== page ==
“This way.” He starts to lead me to the left, away from the usual check-in desk.
When I begin to protest, he says, “I can get him right to a bed. I’m assigned to work here now.”
So that explains both his knowledge of and interest in Mina’s father’s illness.
With back and legs burning under the weight I carry, I follow him through a gray and dusty curtain and around a corner. This brings us to a long row of beds, each surrounded by a waist-high wall. The first two beds are occupied by one woman and one girl who can’t be much older than six, both of them unconscious. Liam stops at the third bed and reaches for Whyle. I resist the urge to push him away; accepting a little help is better than accidentally dropping Whyle head-first on the concrete. A concussion isn’t likely to be the antidote to whatever has seized his body and left him limp and moaning with eyes rolling behind half-open lids.
While I straighten my brother’s legs on the bed, Liam races away. By the time I have Whyle tucked beneath a blanket, Liam has returned with two doctors in tow.
The first doctor rushes to Whyle’s side. Her brow is furrowed, and she looks like she hasn’t slept in days.
Her companion sweeps a
hand-held scanner over Whyle from head to toe. I would guess he’s about my dad’s age, and though his body is less worn down from manual labor, his eyes convey a different kind of strain he bears each day.
The two doctors ignore me and go to work on Whyle—placing a monitor on his forehead, inserting a needle into his arm, and injecting some kind of medication.
“What is that?” I demand. “What’s wrong with him?”
The two doctors pay me no more attention than they would an insect buzzing overhead.
They can’t ignore me like this. I need to know what’s wrong with Whyle. More than that, I need to know that he’s going to be okay.
“Hey, tell me what’s wrong with my brother,” I demand.
Sensing my distress, Liam pulls me away from the frenzied action. “Emery,” he says, “let them work.”
“What did they give him?”
“Just some medicine for the fever. They have to keep it down or it will cause brain damage.”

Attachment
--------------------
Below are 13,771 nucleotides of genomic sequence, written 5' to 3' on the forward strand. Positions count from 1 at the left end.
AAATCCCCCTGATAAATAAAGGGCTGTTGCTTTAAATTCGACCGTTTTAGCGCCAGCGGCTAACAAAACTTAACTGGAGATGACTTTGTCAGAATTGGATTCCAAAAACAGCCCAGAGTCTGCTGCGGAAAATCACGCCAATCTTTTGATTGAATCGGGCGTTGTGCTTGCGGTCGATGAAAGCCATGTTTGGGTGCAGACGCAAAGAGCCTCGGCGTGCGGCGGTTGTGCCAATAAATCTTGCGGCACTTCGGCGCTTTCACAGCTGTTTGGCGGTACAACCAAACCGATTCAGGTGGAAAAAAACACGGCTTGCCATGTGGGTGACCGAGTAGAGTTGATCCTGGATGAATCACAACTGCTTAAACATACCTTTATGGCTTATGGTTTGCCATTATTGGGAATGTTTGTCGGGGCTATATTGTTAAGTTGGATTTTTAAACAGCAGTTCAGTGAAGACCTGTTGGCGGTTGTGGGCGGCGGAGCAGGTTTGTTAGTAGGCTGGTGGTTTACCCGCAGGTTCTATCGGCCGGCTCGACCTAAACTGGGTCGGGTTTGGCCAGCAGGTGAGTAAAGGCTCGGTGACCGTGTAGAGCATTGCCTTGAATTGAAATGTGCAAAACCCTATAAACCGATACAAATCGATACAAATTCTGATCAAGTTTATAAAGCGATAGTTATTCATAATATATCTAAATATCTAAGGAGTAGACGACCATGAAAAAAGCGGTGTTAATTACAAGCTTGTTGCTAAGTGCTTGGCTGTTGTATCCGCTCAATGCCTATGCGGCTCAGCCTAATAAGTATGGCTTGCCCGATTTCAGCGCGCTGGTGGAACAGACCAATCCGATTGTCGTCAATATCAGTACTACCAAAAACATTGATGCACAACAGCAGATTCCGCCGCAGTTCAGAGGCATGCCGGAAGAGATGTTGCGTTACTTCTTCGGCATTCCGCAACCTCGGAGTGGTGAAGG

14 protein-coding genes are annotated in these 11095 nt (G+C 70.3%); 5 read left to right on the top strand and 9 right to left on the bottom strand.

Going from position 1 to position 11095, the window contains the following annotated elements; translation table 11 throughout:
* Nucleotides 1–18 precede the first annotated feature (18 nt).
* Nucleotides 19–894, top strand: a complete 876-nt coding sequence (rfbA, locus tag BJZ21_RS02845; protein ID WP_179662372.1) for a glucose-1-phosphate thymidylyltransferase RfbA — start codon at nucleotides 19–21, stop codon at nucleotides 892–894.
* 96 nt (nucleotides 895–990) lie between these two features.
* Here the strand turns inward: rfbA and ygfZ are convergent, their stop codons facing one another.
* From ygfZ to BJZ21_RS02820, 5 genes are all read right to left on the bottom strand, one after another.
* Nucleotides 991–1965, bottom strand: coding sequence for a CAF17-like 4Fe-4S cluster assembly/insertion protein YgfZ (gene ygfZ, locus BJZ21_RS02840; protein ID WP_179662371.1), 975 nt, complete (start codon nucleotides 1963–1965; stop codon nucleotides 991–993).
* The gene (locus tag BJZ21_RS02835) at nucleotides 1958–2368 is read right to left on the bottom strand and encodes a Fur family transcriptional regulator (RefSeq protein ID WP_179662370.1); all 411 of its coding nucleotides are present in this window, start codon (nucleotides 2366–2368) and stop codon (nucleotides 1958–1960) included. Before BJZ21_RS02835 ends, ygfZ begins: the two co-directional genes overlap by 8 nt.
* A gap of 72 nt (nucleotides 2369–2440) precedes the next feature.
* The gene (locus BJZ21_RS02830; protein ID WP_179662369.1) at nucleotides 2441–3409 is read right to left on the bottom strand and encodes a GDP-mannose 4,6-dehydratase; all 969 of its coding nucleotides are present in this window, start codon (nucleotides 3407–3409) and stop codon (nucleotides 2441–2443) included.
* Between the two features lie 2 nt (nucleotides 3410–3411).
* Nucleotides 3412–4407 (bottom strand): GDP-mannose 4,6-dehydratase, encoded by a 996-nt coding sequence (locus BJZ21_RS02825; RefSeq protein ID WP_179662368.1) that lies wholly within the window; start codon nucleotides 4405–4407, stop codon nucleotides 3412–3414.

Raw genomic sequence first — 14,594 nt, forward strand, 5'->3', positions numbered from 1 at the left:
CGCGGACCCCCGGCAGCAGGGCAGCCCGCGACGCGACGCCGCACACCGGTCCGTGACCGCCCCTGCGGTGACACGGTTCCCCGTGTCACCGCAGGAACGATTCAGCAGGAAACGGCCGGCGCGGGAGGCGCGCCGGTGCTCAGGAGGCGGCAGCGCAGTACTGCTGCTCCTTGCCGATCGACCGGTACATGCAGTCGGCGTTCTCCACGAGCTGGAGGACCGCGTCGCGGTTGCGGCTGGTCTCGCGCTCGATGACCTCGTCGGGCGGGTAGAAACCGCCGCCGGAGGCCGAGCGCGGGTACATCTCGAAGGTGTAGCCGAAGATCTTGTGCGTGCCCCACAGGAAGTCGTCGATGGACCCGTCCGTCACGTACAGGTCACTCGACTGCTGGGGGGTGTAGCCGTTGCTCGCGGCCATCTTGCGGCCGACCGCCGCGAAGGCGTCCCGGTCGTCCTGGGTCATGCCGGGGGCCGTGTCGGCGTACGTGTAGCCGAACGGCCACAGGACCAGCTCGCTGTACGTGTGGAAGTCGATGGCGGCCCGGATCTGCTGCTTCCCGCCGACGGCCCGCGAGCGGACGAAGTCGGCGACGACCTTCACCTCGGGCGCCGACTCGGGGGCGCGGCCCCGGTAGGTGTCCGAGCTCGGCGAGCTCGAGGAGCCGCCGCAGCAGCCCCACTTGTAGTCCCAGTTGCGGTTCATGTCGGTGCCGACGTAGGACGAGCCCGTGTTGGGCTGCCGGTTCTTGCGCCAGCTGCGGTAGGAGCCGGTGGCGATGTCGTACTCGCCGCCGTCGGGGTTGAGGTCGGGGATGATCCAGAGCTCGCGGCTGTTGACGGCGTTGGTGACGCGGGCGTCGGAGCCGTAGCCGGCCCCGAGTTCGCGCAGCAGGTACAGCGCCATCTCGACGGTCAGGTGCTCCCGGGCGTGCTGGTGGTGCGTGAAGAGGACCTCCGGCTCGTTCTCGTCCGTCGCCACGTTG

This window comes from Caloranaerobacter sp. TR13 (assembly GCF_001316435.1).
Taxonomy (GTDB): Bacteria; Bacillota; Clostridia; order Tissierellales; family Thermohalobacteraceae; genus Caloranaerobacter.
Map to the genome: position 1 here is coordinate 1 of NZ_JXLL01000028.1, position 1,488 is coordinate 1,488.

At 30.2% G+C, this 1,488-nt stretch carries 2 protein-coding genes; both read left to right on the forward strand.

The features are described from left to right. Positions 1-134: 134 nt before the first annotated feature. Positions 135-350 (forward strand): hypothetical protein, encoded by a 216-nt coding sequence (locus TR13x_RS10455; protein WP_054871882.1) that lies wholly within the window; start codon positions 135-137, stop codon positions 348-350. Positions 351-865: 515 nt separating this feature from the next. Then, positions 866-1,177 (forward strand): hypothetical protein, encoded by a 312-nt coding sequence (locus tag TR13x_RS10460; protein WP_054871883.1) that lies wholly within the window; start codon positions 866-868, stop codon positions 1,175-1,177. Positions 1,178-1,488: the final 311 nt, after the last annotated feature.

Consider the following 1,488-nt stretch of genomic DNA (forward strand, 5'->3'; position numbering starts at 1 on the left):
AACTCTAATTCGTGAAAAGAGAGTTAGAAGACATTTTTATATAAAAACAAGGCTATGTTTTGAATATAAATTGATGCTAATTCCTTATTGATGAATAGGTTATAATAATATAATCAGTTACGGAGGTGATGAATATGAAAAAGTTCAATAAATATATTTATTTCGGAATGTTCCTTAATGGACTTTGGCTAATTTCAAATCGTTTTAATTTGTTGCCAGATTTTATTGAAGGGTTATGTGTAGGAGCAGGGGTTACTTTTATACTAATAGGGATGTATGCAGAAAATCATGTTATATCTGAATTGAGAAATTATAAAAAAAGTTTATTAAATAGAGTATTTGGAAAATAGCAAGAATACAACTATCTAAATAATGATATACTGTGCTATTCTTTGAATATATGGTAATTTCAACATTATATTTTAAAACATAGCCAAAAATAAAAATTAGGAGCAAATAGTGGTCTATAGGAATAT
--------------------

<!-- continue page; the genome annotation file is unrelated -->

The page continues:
I glance over and notice for the first time the beads of sweat rolling down Whyle’s brow and neck. My own adrenaline was running so high when I carried him here that I didn’t even realize how hot he felt. His shaggy black hair clings to his forehead. His face has settled into a disturbing shade of red, like blood is trying to burst through his flesh.
“Is it…?” I can’t finish the question, but I don’t have to. Liam knows what I must be asking—the first thing anyone would want to know.
“Not the Withers,” he says.
His assurance should comfort me, because if the Withers has crept its deadly tentacles into The City—past the electromagnetic Safe Dome barrier erected twenty-two years ago to save us from its reach—then all hope for humanity really is lost. But Liam claims that it’s not the Withers. Not the virus that made people appear as though their flesh was melting from their bones, that slowly disconnected people’s bodies from the inside out. So why does Liam’s face not give me hope as he says it? Has nature found a new horror to torture us with, like a dog taunting a rat before at last biting its throat?
“We don’t know.” Liam gestures to the room at large. “Your brother is the fifth person to come in with the same symptoms in the last month.”
I take in the sight of the other patients on the beds near Whyle. They are all unconscious, skin reddened. Occasionally, they jerk in random fits. But there are only three of them, if you include Whyle.
“Fifth? Then what happened to the other two? Are they better now?” I ask, hopeful.
“One person, Mina’s father that I was telling you about earlier, was sick with the same symptoms. Now he’s better. But that was a special case.”
“What do you mean?”
“The doctors gave him Curosene—it’s a medicine that was invented when they were trying to find a cure for the Withers. It kind of worked, too, just not fast enough to actually save anyone. But it really is kind of a miracle drug. It actually restores damaged DNA to its original form. One dose did the trick against this…whatever it is. The doctors don’t know what’s causing it, so they haven’t named it yet.”
I feel both hopeful and annoyed. “Okay, so let’s give Whyle and everyone else a shot of Curosene, and we can all be on our way. What are you people doing here?”